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Posted on 17 October 2020 by Tesha Christensen

By JANE McCLURE

Neighborhood STAR fund
allocated for area projects
Twenty-one small businesses, housing providers and community organizations are recipients of 2020 Neighborhood Sales Tax Revitalization (STAR) grants and loans, awarded September 2 by the St. Paul City Council. The top-ranked project citywide is Elsa’s House of Sleep at 1441 University Ave.
The Neighborhood STAR Board this summer recommended a total of $1,352,777 divided among 16 projects, with $983,700 in grants and $369,077 in loans. Mayor Melvin Carter added five projects, bringing the total to 21.
Carter reallocated $249,866 in unspent project fund balances, to bring the total awarded to $1,602,643. That results in $1,194,633 in grants and $408,101 in loans.
The neighborhood STAR Program is set up to allocate half-cent sales tax proceeds to brick-and-mortar projects. The COVID-19 pandemic forced meetings online. Sixty projects were submitted by the April deadline, with two later withdrawn.
The Elsa’s House of Sleep furniture store was awarded a $49,800 grant to repair stucco, install a new storefront, make ceiling and floor repairs, install a new handicapped-accessible door and install new security cameras.
Second was Neighborhood Development Center, which received a $123,450 grant and $41,150 loan to build a new business incubator at the northwest corner of University Avenue and Dale Street. The Frogtown Crossroads project will include a small business incubator for up to six businesses. The match is $13.3 million. The project is part of a mixed-used development with Wellington Management, which will include affordable housing.
Third is NeighborWorks Home Partners, with a citywide project to help 20 low to moderate-income St. Paul homeowners with lead-based painted windows. To be eligible, owners of single to four-unit dwellings must already be involved in a county window replacement program. The $12,000 grant, which has a $110,000 match, should help each property owner replace about a dozen windows per dwelling.
Ranked 12th is Sun Foods in Uni-Dale Mall, 554 University Ave. Sun Foods received a $75,000 grant and $75,000 loan to install up to 10 new signs, replace windows, do tuckpointing and make parking lot repairs. The match is $150,000.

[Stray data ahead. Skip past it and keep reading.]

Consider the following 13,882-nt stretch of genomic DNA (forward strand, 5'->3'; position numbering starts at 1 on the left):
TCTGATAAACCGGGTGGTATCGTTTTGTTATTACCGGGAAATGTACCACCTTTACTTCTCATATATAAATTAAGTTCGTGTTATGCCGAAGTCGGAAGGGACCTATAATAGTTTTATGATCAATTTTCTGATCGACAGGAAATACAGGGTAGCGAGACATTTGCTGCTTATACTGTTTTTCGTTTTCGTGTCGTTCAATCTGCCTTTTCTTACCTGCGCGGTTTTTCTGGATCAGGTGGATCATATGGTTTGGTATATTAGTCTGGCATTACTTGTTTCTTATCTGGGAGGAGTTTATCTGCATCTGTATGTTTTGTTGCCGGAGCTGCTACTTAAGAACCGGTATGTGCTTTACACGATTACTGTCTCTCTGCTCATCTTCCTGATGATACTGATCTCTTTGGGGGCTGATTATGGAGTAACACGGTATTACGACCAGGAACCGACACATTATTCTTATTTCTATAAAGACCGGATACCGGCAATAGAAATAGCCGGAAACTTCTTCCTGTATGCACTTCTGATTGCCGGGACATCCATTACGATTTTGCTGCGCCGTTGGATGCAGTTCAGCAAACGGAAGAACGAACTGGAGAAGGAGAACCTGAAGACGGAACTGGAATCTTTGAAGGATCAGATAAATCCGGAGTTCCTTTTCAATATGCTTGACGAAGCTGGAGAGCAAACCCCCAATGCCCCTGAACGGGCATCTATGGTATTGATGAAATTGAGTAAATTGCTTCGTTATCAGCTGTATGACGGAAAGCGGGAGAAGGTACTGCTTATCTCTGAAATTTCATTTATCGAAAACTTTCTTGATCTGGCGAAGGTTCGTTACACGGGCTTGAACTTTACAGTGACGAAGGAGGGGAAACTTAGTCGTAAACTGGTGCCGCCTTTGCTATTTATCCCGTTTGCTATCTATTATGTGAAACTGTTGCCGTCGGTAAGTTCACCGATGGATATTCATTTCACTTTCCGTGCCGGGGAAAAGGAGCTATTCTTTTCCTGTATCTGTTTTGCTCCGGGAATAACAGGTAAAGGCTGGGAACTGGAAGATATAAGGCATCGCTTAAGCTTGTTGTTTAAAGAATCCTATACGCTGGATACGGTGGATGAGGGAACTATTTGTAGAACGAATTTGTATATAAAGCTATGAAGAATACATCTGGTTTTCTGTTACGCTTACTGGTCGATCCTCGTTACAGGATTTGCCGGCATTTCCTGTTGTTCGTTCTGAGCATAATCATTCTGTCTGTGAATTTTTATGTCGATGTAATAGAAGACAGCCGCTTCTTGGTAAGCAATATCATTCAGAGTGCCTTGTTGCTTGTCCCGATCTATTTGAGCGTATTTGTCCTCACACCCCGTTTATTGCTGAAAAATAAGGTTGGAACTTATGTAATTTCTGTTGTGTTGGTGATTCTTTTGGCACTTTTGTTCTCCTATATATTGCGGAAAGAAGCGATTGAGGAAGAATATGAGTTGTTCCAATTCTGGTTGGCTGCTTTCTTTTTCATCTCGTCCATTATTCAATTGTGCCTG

The Creative Enterprise Zone’s loans and grants for several small businesses in the West Midway ranked 16th. The nonprofit’s request for a $100,000 grant and $100,000 loan was trimmed by almost $40,000 by the Neighborhood STAR Board and then restored by Carter.
Carter used unspent fund balances to partially fund five projects that had been shut out. One is Springboard for the Arts’ work to redevelopment a former auto dealership at 262 University Ave. into an arts center with public park space. Springboard sought a $100,000 grant with $190,000 match for the park project. A $50,000 grant was approved.
The Asian Economic Development Center sought a $205,000 grant with $205,000 match for improvements including murals, one small business façade improvement, two parklets, benches and other amenities. The project was awarded a $75,000 grant.
African Economic Development Solutions sought a $200,000 grant with $200,000 match for loans for business improvements citywide.
Carter also added a Frogtown project at 625 Charles Ave., with a $22,000 grant and $22,000 loan for a parking lot for a business and apartment building. A $44,000 match is proposed.
An area project that wasn’t approved was the Central Baptist office renovation at 420 Roy St. The Central Baptist project, for which Union Park District Council is a partner, called for renovating the 1913 church building into office and retail space.








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